Actually, that's unlikely. My brother works for a very large company (their market cap is similar to UPS's), and they couldn't get a UPS truck to change routes. They needed a shipment by X o'clock (due to the guy needing it leaving on an airplane), and had "guaranteed" delivery by X-minus-Y o'clock, and didn't get it.

Panicked phone call, and they found out it wouldn't make it by X o'clock, either.

The best UPS would do was give them the truck's route, so one of his co-workers could intercept the truck at a different stop. (And refund their "guaranteed" delivery fee.)

I agree it's unlikely, for the reason that the delivery routes are optimized to save gas, not time. Constantly changing them would crank up gas costs pretty heftily as trucks zigzagged around town.

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Re: 1897: "Self Driving"

Postby Flumble » Wed Oct 04, 2017 10:48 am UTC

sonar1313 wrote:Anyway, I have a hard time believing such a "democratic self-driving bus" could ever work, because a really really important part of the point of a bus is that it shows up in the same place, at the same time, every day.

That's how it's been for buses (and other forms of public transport), but it's not an inherent property.
Though, even if nearly all passengers would tell the system when and where they want to go a day in advance, it may not be more efficient (in terms of waiting time, travel time, energy consumed, strain on traffic) than the current situation. Buses would go all over the place and increase traffic (because of their probably independent routes* and random timing), people will still have to wait for the bus and may not have the shortest route to their destination and those few (or a lot in the real world) unplanned passengers will screw over any efficiency statistic.


*on a tangent, that reminds me of Braess' paradox

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Re: 1897: "Self Driving"

Postby rmsgrey » Wed Oct 04, 2017 11:23 am UTC

Around here, you can divide buses into two general categories:

A) Low frequency, high reliability buses that (with occasional exceptions due to mechanical trouble) follow the advertised times to within a minute or so
B) High frequency, low reliability buses that run, say, 8 buses an hour, but the timing of any given bus arriving at the stop has no correlation with the timetable

Type A buses, you plan for; type B buses, you turn up at the stop and wait for the next one to turn up - usually with less than 10 minutes wait time.

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Re: 1897: "Self Driving"

Postby sonar1313 » Wed Oct 04, 2017 1:27 pm UTC

Flumble wrote:
sonar1313 wrote:Anyway, I have a hard time believing such a "democratic self-driving bus" could ever work, because a really really important part of the point of a bus is that it shows up in the same place, at the same time, every day.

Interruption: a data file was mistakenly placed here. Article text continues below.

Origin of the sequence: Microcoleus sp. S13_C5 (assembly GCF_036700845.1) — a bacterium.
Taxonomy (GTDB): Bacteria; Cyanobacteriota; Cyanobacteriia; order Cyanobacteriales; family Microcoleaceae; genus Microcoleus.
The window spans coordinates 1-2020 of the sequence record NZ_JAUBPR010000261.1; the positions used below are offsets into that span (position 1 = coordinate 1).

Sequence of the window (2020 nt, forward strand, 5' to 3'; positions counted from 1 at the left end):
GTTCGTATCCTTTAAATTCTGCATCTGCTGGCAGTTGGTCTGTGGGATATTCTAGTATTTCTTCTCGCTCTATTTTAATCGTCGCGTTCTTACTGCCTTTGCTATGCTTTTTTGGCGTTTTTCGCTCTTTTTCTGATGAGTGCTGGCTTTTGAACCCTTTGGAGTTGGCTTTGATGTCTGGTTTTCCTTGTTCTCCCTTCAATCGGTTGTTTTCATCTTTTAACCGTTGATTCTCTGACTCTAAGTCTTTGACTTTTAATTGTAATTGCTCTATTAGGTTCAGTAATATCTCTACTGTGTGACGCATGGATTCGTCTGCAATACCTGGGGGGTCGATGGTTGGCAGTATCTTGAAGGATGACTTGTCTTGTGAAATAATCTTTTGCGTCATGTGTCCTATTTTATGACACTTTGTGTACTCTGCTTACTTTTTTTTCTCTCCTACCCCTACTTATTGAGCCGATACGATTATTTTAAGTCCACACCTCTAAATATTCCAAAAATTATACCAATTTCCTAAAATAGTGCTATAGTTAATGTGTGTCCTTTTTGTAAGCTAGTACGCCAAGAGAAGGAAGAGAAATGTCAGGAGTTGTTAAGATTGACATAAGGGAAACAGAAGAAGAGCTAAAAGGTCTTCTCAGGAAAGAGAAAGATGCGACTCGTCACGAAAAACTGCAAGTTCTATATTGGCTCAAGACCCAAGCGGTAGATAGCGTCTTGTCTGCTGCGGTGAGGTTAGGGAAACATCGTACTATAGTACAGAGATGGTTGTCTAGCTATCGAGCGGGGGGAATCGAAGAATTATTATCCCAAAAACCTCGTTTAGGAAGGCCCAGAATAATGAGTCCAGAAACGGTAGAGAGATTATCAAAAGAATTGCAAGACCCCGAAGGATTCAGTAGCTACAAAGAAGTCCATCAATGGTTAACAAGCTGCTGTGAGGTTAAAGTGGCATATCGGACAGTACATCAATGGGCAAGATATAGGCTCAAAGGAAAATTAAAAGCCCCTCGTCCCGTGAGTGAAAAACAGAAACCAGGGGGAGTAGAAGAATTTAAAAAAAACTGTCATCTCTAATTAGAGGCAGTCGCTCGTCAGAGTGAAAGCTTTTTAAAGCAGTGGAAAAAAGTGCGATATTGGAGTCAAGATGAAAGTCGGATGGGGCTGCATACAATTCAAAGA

That's how it's been for buses (and other forms of public transport), but it's not an inherent property.
Though, even if nearly all passengers would tell the system when and where they want to go a day in advance, it may not be more efficient (in terms of waiting time, travel time, energy consumed, strain on traffic) than the current situation. Buses would go all over the place and increase traffic (because of their probably independent routes* and random timing), people will still have to wait for the bus and may not have the shortest route to their destination and those few (or a lot in the real world) unplanned passengers will screw over any efficiency statistic.


*on a tangent, that reminds me of Braess' paradox


Well, expanding on the purpose of a bus, it actually is an inherent property. Public transportation has to be relied upon to show up at the expected time and place. Otherwise you have to schedule it for pickup, in which case it becomes more of a vanpool or a shared Uber than a bus. And part of the point of public transportation is that you don't need to schedule it; in a pinch, you can pay the fare and jump aboard. A bus whose routes are always changing and must be scheduled ceases to be a bus as we know it, and doesn't replace the need for a bus as we know it.

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Re: 1897: "Self Driving"

Postby orthogon » Wed Oct 04, 2017 3:16 pm UTC

sonar1313 wrote:
Flumble wrote:
sonar1313 wrote:Anyway, I have a hard time believing such a "democratic self-driving bus" could ever work, because a really really important part of the point of a bus is that it shows up in the same place, at the same time, every day.

That's how it's been for buses (and other forms of public transport), but it's not an inherent property.
Though, even if nearly all passengers would tell the system when and where they want to go a day in advance, it may not be more efficient (in terms of waiting time, travel time, energy consumed, strain on traffic) than the current situation. Buses would go all over the place and increase traffic (because of their probably independent routes* and random timing), people will still have to wait for the bus and may not have the shortest route to their destination and those few (or a lot in the real world) unplanned passengers will screw over any efficiency statistic.


*on a tangent, that reminds me of Braess' paradox